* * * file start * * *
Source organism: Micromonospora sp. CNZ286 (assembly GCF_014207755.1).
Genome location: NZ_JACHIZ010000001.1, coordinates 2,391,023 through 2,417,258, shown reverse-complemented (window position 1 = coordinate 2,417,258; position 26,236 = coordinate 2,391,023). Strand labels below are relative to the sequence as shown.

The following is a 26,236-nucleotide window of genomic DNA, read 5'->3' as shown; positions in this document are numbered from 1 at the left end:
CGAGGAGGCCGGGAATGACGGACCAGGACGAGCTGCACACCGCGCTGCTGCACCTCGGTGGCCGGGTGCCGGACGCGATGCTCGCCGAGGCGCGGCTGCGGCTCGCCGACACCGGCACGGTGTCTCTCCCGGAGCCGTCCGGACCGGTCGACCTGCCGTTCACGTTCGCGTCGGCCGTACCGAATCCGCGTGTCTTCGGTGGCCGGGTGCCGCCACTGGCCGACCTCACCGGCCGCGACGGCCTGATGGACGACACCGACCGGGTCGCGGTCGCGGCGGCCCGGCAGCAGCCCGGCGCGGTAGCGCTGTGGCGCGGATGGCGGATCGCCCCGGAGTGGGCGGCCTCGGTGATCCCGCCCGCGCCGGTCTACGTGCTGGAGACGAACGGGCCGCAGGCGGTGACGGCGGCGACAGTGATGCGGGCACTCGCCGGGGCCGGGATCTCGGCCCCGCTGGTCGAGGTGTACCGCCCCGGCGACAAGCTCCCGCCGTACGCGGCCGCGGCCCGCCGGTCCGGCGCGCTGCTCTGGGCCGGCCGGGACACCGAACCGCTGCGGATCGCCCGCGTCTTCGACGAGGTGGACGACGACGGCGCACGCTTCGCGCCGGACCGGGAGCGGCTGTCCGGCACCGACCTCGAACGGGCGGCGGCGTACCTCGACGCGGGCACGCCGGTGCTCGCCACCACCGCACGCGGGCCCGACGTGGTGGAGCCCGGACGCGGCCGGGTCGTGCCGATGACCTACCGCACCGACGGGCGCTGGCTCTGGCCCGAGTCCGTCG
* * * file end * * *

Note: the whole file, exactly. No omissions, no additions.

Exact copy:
Source organism: Micromonospora sp. CNZ286 (assembly GCF_014207755.1).
Genome location: NZ_JACHIZ010000001.1, coordinates 2,391,023 through 2,417,258, shown reverse-complemented (window position 1 = coordinate 2,417,258; position 26,236 = coordinate 2,391,023). Strand labels below are relative to the sequence as shown.

The following is a 26,236-nucleotide window of genomic DNA, read 5'->3' as shown; positions in this document are numbered from 1 at the left end:
CGAGGAGGCCGGGAATGACGGACCAGGACGAGCTGCACACCGCGCTGCTGCACCTCGGTGGCCGGGTGCCGGACGCGATGCTCGCCGAGGCGCGGCTGCGGCTCGCCGACACCGGCACGGTGTCTCTCCCGGAGCCGTCCGGACCGGTCGACCTGCCGTTCACGTTCGCGTCGGCCGTACCGAATCCGCGTGTCTTCGGTGGCCGGGTGCCGCCACTGGCCGACCTCACCGGCCGCGACGGCCTGATGGACGACACCGACCGGGTCGCGGTCGCGGCGGCCCGGCAGCAGCCCGGCGCGGTAGCGCTGTGGCGCGGATGGCGGATCGCCCCGGAGTGGGCGGCCTCGGTGATCCCGCCCGCGCCGGTCTACGTGCTGGAGACGAACGGGCCGCAGGCGGTGACGGCGGCGACAGTGATGCGGGCACTCGCCGGGGCCGGGATCTCGGCCCCGCTGGTCGAGGTGTACCGCCCCGGCGACAAGCTCCCGCCGTACGCGGCCGCGGCCCGCCGGTCCGGCGCGCTGCTCTGGGCCGGCCGGGACACCGAACCGCTGCGGATCGCCCGCGTCTTCGACGAGGTGGACGACGACGGCGCACGCTTCGCGCCGGACCGGGAGCGGCTGTCCGGCACCGACCTCGAACGGGCGGCGGCGTACCTCGACGCGGGCACGCCGGTGCTCGCCACCACCGCACGCGGGCCCGACGTGGTGGAGCCCGGACGCGGCCGGGTCGTGCCGATGACCTACCGCACCGACGGGCGCTGGCTCTGGCCCGAGTCCGTCG